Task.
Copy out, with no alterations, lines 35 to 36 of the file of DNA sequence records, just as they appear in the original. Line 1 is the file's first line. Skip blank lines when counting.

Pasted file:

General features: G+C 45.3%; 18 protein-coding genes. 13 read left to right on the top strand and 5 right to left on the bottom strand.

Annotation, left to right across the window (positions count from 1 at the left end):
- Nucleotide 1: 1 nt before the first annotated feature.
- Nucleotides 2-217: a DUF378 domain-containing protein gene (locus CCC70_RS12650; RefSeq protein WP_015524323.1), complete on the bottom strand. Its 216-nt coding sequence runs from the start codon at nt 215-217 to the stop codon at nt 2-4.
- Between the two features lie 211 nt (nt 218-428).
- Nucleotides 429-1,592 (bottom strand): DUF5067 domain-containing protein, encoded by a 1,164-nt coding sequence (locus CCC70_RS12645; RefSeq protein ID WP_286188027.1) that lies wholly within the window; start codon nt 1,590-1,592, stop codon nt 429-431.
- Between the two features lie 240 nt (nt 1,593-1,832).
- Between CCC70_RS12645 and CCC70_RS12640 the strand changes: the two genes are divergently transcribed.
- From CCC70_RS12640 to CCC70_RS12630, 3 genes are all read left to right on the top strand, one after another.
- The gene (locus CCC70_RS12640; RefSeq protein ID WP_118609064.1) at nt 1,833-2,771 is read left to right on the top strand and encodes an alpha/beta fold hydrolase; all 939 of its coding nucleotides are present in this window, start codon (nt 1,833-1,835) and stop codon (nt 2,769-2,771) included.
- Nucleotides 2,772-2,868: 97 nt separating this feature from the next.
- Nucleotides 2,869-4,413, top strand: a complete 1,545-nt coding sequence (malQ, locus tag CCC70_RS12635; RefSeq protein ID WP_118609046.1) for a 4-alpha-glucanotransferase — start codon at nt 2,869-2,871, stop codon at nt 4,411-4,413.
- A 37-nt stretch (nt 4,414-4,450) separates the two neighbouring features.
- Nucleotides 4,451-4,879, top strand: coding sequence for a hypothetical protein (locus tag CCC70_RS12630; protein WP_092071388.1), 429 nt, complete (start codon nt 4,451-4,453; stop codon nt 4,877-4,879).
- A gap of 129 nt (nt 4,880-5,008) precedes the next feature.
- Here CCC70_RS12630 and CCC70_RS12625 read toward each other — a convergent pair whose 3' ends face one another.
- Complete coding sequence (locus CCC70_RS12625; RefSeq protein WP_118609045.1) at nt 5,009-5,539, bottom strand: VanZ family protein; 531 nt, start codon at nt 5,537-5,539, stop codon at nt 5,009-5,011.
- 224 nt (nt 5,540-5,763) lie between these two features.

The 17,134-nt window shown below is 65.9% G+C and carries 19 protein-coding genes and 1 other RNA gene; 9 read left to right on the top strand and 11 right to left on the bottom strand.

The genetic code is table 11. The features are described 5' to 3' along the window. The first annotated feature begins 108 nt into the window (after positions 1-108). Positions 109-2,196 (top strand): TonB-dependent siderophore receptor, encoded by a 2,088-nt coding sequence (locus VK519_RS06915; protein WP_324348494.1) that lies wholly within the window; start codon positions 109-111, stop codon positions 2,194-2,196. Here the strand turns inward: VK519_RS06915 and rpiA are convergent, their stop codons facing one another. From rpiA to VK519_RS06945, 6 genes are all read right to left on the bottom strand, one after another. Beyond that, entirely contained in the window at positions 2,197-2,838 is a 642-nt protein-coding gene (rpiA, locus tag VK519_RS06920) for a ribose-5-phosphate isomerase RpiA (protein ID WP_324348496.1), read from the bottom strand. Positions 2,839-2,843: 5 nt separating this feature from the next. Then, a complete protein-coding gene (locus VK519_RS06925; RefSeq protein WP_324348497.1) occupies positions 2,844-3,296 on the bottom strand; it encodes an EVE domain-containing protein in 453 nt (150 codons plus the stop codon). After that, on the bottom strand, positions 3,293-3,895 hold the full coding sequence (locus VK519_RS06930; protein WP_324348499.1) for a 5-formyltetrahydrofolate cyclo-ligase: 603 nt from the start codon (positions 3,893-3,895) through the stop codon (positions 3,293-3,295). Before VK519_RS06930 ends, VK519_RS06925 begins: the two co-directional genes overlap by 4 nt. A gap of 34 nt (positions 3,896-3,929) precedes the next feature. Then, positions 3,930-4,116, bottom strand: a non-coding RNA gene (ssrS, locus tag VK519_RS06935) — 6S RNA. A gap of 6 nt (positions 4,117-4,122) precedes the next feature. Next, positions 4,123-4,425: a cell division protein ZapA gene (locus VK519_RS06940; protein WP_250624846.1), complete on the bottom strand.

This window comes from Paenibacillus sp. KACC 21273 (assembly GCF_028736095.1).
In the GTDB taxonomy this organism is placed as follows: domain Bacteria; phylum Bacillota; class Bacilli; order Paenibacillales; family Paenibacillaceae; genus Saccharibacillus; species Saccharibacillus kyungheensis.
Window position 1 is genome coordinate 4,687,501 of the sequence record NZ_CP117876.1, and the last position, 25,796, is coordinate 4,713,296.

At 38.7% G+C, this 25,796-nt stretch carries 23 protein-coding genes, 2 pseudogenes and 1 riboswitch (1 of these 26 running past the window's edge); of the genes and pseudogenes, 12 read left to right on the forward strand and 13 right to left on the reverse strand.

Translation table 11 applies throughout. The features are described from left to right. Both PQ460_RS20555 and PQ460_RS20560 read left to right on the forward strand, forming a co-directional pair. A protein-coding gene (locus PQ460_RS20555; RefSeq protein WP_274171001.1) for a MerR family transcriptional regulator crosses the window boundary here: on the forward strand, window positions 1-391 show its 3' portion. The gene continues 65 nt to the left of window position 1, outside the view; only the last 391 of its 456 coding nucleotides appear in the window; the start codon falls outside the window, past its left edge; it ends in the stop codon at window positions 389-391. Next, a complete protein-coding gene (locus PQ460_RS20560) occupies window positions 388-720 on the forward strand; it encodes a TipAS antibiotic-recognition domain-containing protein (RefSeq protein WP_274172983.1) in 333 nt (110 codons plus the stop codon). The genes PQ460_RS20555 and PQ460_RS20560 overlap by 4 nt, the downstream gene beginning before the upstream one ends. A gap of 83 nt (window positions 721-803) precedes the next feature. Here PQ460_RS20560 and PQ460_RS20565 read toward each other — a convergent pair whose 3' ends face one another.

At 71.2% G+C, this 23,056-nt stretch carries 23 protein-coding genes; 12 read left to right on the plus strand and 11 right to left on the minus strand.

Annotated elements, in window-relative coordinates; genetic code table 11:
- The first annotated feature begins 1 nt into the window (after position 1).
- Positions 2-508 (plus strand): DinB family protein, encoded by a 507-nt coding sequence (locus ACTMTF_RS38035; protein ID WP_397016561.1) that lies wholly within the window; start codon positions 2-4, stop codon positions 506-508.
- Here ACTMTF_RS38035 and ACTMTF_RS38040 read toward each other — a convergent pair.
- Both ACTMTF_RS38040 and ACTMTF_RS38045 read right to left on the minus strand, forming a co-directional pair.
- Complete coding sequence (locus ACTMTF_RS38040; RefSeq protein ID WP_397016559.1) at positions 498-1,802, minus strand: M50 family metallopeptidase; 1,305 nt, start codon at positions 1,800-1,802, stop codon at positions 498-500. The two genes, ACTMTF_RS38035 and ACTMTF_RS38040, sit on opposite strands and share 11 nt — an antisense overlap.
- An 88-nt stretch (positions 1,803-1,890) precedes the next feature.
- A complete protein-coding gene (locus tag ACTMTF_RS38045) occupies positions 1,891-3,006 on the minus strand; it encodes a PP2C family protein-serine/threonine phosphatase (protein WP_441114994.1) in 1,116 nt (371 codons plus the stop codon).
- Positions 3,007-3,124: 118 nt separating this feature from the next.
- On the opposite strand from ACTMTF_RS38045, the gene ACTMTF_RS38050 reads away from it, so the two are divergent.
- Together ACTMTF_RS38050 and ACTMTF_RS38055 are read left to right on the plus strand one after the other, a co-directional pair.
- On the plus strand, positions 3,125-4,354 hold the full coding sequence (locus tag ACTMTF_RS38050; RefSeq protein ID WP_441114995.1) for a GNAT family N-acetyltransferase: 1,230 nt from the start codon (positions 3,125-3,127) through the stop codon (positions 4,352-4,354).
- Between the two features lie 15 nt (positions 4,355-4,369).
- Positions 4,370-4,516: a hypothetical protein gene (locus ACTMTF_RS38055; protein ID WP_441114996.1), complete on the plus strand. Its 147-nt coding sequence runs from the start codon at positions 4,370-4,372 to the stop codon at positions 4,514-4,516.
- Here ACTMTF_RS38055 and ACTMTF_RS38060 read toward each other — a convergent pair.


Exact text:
- Positions 3,007-3,124: 118 nt separating this feature from the next.
- On the opposite strand from ACTMTF_RS38045, the gene ACTMTF_RS38050 reads away from it, so the two are divergent.